Trust: The gut of agile teams. The more vulnerable you are the more people trust you. If you put yourself out there then you will be able to build more trust. Oxymoronic, right? When you give off an air of invulnerability then you become unapproachable, less human thus you create a barrier for others to trust you.

Courage: The heart of agile teams. Our values are not just the values we believe and practice as individuals but the values we walk past. If we see a lack of trust or disrespect happening around us and walk past it then that becomes our value. We must be prepared as individuals and teams to overcoming the uncomfortableness  and call out disrespect, lack of trust, close mindedness and that takes courage.

Empathy: The eyes and ears of agile teams. Are we engaged listeners? Do we see with compassion? Instead of judging the things others are not good at we can instead help people to learn the things that we are good at.[3]

Agile Principles

What are your principles?

Being agile builds on top of the five values by establishing 3 key principles.

Clarity of Outcome: The clear outcome is your north star. Let it guide you; align your team towards it. Remember a clear outcome focuses on the customer and business value.

Iterate: Listen, iterate, learn, think, and course correct. Be lean, fast, adaptable, and flexible. Do not worry about perfect, it does not exist rather strive for continuous improvement.

Unleash innovation: Empower your teams to be self-directed and create a culture of collaboration. You will become more flexible, fault tolerant and innovative this way. You never know where that next brilliant idea will come from.

Imagine the 3 principles as light (clarity of outcome), earth (iterate), and water (unleash innovation). Imagine yourself as a plant. The light helps you grow straight and upright. The earth helps you stay grounded and spread your roots deep and wide. The water will nourish you so that you will eventually produce delicious low hanging fruits that will benefit others.

Agile Practices

What are your practices?

Being agile provides a toolbox of practices that can help guide and align teams to the values and principles. You pick and choose the right tool that is most suitable for the job at hand.


Figure 1: Kanban Board One of The Agile Practices.[4]


A Japanese teaching on how you learn a technique.

The idea is that a person passes through three stages of gaining knowledge[5]:

  • Shu: Follow. The student follows the process as described with no focus on the underlying theory.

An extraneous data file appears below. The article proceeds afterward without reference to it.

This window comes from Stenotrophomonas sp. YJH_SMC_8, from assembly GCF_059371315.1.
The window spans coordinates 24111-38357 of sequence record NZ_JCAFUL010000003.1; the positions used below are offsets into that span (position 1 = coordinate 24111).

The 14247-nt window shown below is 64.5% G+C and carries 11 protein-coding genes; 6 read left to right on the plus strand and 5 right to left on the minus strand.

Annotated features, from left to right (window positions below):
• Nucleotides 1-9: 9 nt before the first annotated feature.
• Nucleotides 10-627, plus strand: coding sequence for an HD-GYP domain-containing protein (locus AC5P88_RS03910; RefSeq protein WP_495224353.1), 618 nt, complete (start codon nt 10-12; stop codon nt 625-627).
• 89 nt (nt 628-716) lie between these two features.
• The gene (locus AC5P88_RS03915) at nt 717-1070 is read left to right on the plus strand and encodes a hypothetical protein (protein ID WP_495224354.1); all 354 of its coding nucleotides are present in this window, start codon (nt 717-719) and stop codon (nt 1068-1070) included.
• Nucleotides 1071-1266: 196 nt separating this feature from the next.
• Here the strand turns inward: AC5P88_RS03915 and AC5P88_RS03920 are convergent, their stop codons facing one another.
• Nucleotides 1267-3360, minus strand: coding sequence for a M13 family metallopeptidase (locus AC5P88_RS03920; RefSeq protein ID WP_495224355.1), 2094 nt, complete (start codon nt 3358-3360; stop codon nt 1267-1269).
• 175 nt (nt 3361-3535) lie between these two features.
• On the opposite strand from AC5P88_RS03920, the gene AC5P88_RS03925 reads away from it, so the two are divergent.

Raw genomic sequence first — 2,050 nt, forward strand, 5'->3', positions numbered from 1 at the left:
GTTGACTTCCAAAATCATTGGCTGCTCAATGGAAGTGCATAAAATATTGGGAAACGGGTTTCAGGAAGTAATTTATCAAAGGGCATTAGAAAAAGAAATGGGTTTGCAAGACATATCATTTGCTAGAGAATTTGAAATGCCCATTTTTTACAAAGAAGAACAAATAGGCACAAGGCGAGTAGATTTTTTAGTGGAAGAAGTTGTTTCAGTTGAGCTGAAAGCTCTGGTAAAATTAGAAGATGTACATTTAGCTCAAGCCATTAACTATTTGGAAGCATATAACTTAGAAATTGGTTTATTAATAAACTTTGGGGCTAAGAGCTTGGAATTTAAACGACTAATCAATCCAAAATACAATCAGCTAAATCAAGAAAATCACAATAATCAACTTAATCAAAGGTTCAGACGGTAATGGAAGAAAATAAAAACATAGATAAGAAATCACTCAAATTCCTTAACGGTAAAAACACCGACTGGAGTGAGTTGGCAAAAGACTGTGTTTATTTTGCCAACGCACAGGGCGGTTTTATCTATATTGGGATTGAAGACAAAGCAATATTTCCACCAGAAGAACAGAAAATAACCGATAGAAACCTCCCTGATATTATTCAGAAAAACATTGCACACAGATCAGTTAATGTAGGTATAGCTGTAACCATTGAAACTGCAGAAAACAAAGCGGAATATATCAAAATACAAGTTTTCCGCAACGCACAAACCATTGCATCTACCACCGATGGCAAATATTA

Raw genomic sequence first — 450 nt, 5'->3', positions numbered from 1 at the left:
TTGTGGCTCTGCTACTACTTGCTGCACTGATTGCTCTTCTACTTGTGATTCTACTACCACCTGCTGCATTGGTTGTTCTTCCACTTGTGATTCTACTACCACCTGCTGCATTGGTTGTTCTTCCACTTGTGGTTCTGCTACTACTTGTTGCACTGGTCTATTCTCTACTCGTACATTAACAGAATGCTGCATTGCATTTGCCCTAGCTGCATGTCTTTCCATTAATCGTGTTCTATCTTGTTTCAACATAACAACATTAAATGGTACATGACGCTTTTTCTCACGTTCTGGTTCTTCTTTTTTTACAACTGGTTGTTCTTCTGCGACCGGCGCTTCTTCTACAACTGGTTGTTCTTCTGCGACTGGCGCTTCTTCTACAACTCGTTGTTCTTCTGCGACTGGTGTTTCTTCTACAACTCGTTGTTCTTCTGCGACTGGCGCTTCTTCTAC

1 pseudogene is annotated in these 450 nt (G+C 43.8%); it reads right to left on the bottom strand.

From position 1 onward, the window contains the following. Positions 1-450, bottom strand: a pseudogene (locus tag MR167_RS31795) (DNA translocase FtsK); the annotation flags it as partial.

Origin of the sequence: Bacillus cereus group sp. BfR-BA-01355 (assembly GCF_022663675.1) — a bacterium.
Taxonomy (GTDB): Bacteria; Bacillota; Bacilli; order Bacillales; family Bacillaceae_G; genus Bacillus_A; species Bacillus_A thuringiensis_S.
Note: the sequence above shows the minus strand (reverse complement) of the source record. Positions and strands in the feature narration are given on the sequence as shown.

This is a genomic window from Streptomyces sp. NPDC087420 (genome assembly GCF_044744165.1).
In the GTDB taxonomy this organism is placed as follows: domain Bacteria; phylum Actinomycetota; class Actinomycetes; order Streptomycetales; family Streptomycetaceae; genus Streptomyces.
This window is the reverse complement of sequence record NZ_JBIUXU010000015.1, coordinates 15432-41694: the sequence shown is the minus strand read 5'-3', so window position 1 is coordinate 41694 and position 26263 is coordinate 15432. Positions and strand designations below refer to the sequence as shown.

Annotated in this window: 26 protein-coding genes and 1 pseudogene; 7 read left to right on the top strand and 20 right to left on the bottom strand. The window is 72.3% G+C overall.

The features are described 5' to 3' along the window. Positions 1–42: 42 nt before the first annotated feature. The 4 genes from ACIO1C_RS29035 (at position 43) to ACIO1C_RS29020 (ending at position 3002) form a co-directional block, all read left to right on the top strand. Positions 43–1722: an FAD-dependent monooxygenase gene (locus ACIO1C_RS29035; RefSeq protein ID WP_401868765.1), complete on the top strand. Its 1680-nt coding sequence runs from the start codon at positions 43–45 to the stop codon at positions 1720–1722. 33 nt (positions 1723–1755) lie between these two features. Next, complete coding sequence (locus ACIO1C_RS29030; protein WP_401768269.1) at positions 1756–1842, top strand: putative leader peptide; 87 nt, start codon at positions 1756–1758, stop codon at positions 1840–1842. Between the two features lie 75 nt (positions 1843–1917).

• Ha: Break. The student begins to branch out. She starts to adapt to make the process better, learning from other sources and integrating that learning into her practice.
  • Ri: Transcend. The student isn’t learning from other people, but from her own practice. She creates her own approach and adapts what she’s learned to her own context.

Stage 1: Focus on concrete steps to imitate.

Stage 2: Focus on understanding principles and branching out.

Stage 3: Transition into self-directed innovation.

Being agile will enable you to maximize your abilities and to produce top notch quality on time. It will remove the shackles that have chained you, slowed you down, and dampened your creativity.

Best regards,
Wisam Al Abed
(Reviewed by Gráinne Dolan and Amira Elias)



IBM Agile Academy Training

[1] Manifesto for Agile Software Development. Available at: [Accessed: 28 Nov, 2016]

[2] Babauta, Leo. The Path of Fearlessness. Available at: [Accessed: 28 Nov, 2016]

[3] Updates to the Scrum Guide – The 5 Scrum values take center stage. Available at: [Accessed: 8 Dec, 2016]

[4] Harel, Shirly Ronen. Power of Sticky Notes. Available at: [Accessed: 28 Nov, 2016].

[5] Fowler, Martin. ShuHaRi. Available at: [Accessed: 29 Nov, 2016].

The “thing” in Banking: from electric shock to counting steps

Imagine a wrist band that gives you a real electric shock if you overspend. Sounds scary? Sounds too intense? Sounds like something you wouldn’t try?

This wrist band is the latest technology developed by digital financial solution company Intelligent Environment, who claims to be the first company in the financial sector to apply IoT in banking.

Here is how this “shocking” IoT banking platform works.

1) Consumers log into their credit card or bank account.

2) They connect their device (which is a wrist band developed by Pavlok) and set a spending limit.

3) When users are on the verge of reaching the limit, their phone will display a notification informing them that they are about to overspend.

4) If users go over their limit, Pavlok will deliver an electric shock to their wrist (of course one can set the intensity of the shock from a scale of 0-10).

Now, imagine you are a die-hard shopaholic, would you not be interested in trying out this wrist band, which might help you break your old habit and get your personal finances back on track?

Pavlok might be an extreme example of how IoT could fundamentally shape the way people manage their finance, but it serves the purpose of highlighting the importance of IoT as a disruptive force.